1. 邀請工友、學員、家屬和相關持份者參與重建計劃的規劃；2. 保留現時盲人工廠聘用殘疾人士作生產的工作模式及不裁減任何工友，並於重建後增加聘用殘疾工友的 比例；3. 盡力保留現有工廠內不同的生產線和工種，並於新建的綜合康復服務大樓內重置，避免對現有的工友和學員的工作造成影響；4. 反對遷往屯門作過渡安排，尋覓九龍區的地方或處所作過渡安排之用，並於有需要時將工廠的不同生產線搬遷到不同處所分開運作；5. 即時停止打壓工友及學員；停止鉗制反對聲音；6. 將工友的退休年齡由55歲延至65歲。
(English Version)The Factory for the Blind has been in operation for 56 years since it was established in 1963 by theHong Kong Society for the Blind (The Society). It is the only service unit in Hong Kong employingpersons with visual or intellectual disability that is subsidised by the government, and operates severalproduction lines manufacturing treasury tags with metal ends, garments and paper goods. The Factory is equipped with a sheltered workshop in which disabled apprentices receive vocational, rehabilitative training. Currently, 55 paid workers and around 150 apprentices work and train in the Factory.
Planned closing and reconstruction of the Factory
The Society has applied for the government’s Special Scheme on Privately Owned Sites for WelfareUses in order to reconstruct the Factory into an Integrated Rehabilitation Services Complex andincrease the supply of subvented rehabilitation places. While most of us expected the reconstruction plans would improve the working environment and conditions of the disabled workers and apprentices, the Society surprised all by deciding against keeping the Factory in the new complex. The Society explains that the production lines are unlikely to be sustained due to the decline of the garment industry and competition of paper goods manufacturing from mainland China. The reconstruction plans have been in the pipes for a few years, but the workers and apprentices have never been consulted - in fact, they only learned of the plan in October 2018.
Shutting down production lines will inevitably affect the livelihoods of the disabled workers. While theSociety has proposed retraining them into other lines of work (such as cleaning and massaging), theirage, health conditions and limited capacities mean that they are likely to find such a transition moredifficult than ordinary workers. If the workers at the Factory cannot retrain for a different industrysuccessfully, the only career path left for them is to become an apprentice training at the newComplex. They would lose their HK$8000 to HK$9000 monthly salary and receive a small livingstipend of around HK$1000 instead, as well as the protections and benefits they were originallyentitled to as workers. We are deeply concerned about the bleak future that these workers could befacing if this plan goes through.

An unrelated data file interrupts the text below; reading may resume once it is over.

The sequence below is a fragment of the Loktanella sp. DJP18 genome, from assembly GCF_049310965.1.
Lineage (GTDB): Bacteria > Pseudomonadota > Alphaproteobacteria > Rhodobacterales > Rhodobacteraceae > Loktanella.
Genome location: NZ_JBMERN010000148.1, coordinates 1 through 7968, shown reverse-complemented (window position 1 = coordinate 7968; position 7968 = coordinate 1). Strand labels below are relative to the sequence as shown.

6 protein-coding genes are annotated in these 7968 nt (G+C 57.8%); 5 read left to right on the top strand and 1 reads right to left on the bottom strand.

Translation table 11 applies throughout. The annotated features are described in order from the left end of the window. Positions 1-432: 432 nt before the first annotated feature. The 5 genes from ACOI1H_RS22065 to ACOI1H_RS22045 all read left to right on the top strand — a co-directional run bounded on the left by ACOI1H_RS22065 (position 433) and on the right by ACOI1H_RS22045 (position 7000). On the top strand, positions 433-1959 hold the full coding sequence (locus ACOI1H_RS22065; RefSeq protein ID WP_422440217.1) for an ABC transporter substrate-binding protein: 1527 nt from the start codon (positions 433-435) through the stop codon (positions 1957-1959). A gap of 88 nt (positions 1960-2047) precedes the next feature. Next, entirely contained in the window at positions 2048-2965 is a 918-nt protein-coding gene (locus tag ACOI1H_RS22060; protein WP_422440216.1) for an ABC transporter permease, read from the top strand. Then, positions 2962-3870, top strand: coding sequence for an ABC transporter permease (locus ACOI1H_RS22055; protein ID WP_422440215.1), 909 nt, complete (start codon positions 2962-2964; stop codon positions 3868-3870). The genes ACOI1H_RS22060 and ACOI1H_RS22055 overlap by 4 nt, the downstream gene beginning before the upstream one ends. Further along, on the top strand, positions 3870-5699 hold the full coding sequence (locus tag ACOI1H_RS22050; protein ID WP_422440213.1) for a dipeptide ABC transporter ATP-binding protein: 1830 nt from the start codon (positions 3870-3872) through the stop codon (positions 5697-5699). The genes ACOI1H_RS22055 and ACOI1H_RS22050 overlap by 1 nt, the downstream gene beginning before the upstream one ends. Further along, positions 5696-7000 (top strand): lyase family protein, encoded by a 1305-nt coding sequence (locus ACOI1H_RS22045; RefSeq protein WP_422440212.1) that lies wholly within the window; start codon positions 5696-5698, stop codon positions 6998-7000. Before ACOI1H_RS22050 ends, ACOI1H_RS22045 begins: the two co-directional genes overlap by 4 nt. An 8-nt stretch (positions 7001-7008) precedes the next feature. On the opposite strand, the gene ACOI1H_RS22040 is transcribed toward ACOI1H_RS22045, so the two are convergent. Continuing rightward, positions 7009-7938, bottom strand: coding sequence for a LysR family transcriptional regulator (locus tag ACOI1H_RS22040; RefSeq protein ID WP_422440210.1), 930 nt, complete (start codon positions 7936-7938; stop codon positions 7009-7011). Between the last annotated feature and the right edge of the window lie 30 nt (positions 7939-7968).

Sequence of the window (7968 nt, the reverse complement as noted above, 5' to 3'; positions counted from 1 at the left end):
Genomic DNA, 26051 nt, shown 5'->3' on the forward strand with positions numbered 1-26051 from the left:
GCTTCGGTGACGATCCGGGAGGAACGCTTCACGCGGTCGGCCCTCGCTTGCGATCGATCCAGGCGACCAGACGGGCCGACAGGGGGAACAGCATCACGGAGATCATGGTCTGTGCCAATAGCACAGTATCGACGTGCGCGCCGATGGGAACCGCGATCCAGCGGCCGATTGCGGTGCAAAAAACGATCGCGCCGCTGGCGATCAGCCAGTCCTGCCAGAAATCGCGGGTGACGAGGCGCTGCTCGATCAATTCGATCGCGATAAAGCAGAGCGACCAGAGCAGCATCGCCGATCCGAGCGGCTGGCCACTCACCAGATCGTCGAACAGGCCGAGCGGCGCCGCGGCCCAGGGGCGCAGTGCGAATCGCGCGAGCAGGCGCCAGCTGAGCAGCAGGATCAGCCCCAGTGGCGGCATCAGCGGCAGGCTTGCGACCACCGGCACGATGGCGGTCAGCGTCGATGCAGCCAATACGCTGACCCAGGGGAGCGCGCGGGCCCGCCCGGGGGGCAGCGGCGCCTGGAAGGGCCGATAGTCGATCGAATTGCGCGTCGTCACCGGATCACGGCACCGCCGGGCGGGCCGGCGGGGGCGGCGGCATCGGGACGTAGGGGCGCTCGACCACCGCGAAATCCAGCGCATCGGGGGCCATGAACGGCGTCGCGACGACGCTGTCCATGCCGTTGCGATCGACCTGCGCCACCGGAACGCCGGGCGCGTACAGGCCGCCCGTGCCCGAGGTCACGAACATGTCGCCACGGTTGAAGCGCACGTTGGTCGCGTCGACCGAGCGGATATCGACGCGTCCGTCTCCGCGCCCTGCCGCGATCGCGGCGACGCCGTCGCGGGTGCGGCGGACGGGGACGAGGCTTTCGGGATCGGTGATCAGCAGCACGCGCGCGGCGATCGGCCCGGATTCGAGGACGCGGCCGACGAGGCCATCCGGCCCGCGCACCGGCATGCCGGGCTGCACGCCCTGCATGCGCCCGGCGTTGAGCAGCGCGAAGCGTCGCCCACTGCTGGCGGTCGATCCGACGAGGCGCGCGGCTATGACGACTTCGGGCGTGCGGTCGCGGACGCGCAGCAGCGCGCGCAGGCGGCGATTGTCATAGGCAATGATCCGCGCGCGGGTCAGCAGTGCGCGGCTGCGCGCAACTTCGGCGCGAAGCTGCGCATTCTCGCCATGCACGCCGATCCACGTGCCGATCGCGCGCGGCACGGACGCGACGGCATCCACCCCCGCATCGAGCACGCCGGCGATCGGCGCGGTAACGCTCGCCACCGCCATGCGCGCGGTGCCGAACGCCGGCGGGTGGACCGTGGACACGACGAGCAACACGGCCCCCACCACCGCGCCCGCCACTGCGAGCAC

The “Tuen Mun Transitional Arrangement”
The reconstruction is expected to take four years; in the meantime, the Factory workers andapprentices are to be relocated to another Society-operated centre, the Jockey Club Tuen Mun Homefor the Aged Blind. The changes in surrounding environment, transportation and work arrangementsare expected to be momentous, and the workers and apprentices are not confident that they canadapt well. Despite the support services offered by the Factory, including meal plans and transportprovisions, the relocation of the workers away from more urban areas will indubitably undermine theirindependence and autonomy. Some apprentices even said that they will not relocate to Tuen Mun,preferring to withdraw from the service or apply for a place in other service units.
As a government-subsidised social welfare service unit, we are disappointed that the Factory isshutting down its production lines and jeopardising the livelihoods of its workers for commercial andbusiness reasons. We are also dissatisfied that the reconstruction plan and transitional arrangementwere approved without the input from the workers, apprentices and their families. Therefore, we arepetitioning for the Society, the Labour and Welfare Bureau, and the Social Welfare Department to:
1. Invite the Factory’s workers, apprentices, their families, and other stakeholders to partake indrawing up the reconstruction plan;2. Keep the Factory and its policy of hiring persons with disabilities, promise not to lay off any workers, and increase the ratio of disabled employees after the reconstruction;3. Do their utmost to retain the existing production lines and types of work in the Factory andensure that these will be retained in the new Integrated Rehabilitation Services Complex to avoidaffecting the work and livelihood of the workers and apprentices;4. Stand against the “Tuen Mun Transitional Arrangement”, and search for space in the Kowloonarea instead; where necessary, certain production lines in the Factory may be moved to anotherlocation to keep them in operation;5. Stop suppressing dissent from the workers and apprentices6. Raise the retirement age of the workers from 55 to 65 years old.
Petition organisers:Alliance concerned with the reconstruction of the Factory for the BlindThe Office of Legislative Councillor Fernando Cheung Chiu-hung
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